Doctors and specialists on virus-related diseases are the lynchpins in the current war against the pandemic, and their advice can only be ignored at the peril of defeat. Among the numerous recommendations proposed by the medical staff to fight the infection, lockdown is the only one which has generated a fair degree of controversy.

Read more: Sindh govt using doctors to politicise religious issue: Dr. Shahbaz Gill

Field and mid-level doctors, some literally in tears, implore the government to enforce a total lockdown (minus movement of essential food and medical supplies) to avert a pandemic disaster. When the state’s inability to provide bare essential needs of the public under lockdown was pointed out, the reply simply was that this was not their concern as it is the responsibility of the state to fulfil the requirements. Here, the Maslow’s Hammer was on full display.

For the doctors and the medical teams entrusted with controlling the spread of the deadly virus and curing the ones infected, effective lockdown is the only means to manage its mushrooming spread. For doctors, the negative consequences of total lockdown in a country like Pakistan were secondary.

The state functionaries at the highest level, on the other hand, have to take a more holistic approach. They concluded that given the social and economic conditions in Pakistan, a total lockdown is impossible to implement. And a lockdown where the state is unable to prevent serious violations by the public would be self-defeating. Besides, a lockdown extended over a couple of months or more would ruin the national economy to a degree where people would be out in the streets rioting and many more lives would be lost due to violence, hunger and malnutrition.

Read more: Ease in lockdown increases coronavirus cases in Punjab

Decision making in Pakistan

In Pakistan, the top decision making echelon is the cabinet headed by the Prime Minister. It is this forum where the higher policy of battling the pandemic must be formulated. Advice and inputs of senior doctors as special representatives do form a part of the current decision-making process.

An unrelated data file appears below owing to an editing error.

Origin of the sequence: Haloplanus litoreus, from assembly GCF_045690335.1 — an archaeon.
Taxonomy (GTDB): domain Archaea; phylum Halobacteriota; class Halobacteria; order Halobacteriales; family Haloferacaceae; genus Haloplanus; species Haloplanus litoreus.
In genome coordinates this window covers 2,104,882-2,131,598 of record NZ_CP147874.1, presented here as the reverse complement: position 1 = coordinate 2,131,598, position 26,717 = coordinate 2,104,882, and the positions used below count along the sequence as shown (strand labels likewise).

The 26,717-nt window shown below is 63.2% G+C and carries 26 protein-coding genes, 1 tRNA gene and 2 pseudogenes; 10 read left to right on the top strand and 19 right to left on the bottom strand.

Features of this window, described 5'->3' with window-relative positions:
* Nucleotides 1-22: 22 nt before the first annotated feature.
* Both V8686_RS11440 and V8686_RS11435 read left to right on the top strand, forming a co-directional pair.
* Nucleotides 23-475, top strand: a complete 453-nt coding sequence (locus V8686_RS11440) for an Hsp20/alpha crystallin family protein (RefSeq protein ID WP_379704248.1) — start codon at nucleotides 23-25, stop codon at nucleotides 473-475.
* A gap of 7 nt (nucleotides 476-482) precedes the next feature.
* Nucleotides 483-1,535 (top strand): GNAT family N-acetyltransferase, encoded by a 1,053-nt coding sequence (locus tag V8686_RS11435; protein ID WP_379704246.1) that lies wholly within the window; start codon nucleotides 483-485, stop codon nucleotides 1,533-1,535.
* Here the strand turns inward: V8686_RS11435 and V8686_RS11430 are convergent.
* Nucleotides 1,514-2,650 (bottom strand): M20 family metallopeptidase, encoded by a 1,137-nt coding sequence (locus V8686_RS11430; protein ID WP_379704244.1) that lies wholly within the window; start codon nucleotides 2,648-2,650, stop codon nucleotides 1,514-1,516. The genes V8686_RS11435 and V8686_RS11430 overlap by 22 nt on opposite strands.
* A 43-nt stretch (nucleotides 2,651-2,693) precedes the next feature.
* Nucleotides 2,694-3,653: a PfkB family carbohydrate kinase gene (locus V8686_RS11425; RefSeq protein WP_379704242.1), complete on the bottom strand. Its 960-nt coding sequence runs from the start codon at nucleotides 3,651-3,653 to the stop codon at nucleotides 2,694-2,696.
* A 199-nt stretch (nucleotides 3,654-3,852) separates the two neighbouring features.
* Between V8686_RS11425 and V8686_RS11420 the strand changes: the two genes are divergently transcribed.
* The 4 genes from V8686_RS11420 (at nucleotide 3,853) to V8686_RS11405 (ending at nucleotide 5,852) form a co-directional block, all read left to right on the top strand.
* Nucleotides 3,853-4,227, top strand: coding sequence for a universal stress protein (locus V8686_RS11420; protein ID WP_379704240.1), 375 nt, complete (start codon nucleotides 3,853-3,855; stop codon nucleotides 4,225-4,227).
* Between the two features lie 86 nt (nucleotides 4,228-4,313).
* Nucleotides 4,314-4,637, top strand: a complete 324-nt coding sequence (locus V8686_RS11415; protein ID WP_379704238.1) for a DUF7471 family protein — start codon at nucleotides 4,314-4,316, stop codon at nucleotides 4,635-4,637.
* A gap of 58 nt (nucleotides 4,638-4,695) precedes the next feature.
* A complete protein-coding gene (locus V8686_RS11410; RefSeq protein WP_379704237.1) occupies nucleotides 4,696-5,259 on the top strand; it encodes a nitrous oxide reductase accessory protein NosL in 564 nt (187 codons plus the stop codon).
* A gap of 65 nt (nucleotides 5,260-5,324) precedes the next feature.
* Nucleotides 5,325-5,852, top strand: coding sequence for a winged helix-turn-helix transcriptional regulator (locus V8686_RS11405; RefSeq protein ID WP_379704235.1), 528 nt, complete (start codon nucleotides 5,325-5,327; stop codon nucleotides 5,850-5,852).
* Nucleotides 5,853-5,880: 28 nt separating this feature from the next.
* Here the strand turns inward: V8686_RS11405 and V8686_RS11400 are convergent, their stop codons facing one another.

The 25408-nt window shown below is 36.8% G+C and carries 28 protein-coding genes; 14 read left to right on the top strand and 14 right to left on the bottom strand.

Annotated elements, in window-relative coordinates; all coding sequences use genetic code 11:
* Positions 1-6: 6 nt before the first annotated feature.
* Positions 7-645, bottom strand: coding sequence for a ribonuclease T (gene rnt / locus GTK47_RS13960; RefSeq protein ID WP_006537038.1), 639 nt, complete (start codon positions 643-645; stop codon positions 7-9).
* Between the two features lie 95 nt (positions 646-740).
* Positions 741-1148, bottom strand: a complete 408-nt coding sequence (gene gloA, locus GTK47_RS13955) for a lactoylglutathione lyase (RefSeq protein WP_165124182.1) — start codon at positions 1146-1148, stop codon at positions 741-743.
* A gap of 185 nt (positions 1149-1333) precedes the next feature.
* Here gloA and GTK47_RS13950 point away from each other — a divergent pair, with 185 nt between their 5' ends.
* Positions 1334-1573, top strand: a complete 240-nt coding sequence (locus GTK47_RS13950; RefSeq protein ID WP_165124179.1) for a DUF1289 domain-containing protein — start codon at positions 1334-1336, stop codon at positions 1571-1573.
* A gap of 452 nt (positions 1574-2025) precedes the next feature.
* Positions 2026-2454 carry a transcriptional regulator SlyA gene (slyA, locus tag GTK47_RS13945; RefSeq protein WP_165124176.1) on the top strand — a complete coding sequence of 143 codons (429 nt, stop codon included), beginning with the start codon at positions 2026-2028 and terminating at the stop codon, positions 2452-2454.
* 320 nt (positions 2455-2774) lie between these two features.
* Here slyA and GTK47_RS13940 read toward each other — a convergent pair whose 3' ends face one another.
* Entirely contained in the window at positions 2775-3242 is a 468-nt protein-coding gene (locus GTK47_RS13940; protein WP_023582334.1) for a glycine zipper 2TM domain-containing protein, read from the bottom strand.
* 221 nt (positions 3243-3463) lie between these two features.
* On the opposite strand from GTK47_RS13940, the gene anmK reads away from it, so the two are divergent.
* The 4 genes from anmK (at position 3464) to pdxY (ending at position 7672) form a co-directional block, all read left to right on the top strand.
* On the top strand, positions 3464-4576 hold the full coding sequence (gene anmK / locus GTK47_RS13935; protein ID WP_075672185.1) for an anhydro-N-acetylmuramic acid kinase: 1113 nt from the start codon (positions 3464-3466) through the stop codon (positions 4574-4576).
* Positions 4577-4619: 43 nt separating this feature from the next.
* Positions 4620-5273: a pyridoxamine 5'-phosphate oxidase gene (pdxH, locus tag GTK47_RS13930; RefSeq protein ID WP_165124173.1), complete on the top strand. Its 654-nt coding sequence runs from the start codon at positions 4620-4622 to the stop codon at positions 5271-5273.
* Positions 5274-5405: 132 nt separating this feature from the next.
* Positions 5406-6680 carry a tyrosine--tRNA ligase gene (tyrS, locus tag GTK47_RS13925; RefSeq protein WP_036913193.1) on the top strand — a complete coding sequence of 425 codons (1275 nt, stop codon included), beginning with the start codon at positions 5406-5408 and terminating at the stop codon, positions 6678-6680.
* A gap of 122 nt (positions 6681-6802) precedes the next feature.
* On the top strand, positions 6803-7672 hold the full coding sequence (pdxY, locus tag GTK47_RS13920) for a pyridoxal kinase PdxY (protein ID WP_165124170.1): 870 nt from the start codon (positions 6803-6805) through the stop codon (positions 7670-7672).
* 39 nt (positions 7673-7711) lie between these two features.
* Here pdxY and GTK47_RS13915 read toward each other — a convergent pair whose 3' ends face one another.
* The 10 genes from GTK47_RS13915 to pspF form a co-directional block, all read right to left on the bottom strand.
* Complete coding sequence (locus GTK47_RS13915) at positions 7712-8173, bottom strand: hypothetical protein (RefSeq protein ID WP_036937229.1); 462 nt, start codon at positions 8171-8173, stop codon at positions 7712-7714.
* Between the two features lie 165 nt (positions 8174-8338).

Perhaps doctors numbers during the cabinet sessions on the pandemic should be enhanced and their inputs given the requisite weightage. And once a consensus is reached on the policy, it would help if the doctors in the sessions convey the why and what of the policy mutually agreed upon to their junior colleagues in the field.

Read more: Another senior Pakistani doctor loses life to Coronavirus in Peshawar

The continuing disagreement and acrimonious exchanges between the doctors and the state functionaries on the lockdown issue are undermining the public morale and are hugely detrimental to the ongoing anti-virus war effort. This issue must be amicably resolved as soon as possible. 

Air Cdre (Retd) Jamal Hussain has served in Pakistan Air Force from 1966 to 1997. He was awarded Sitara-e-Basalat for his services in the year 1982. He regularly contributes articles on defence issues in the Defence Journal from Pakistan, Probe Magazine (Dhaka – Bangladesh) and national newspapers including Dawn, The News, and The Nation. He is the author of two books on ‘Air Power in South Asia’ and ‘Dynamics of Nuclear Weapons in South Asia’. The views expressed in this article are the author’s own and do not necessarily reflect the editorial policy of Global Village Space.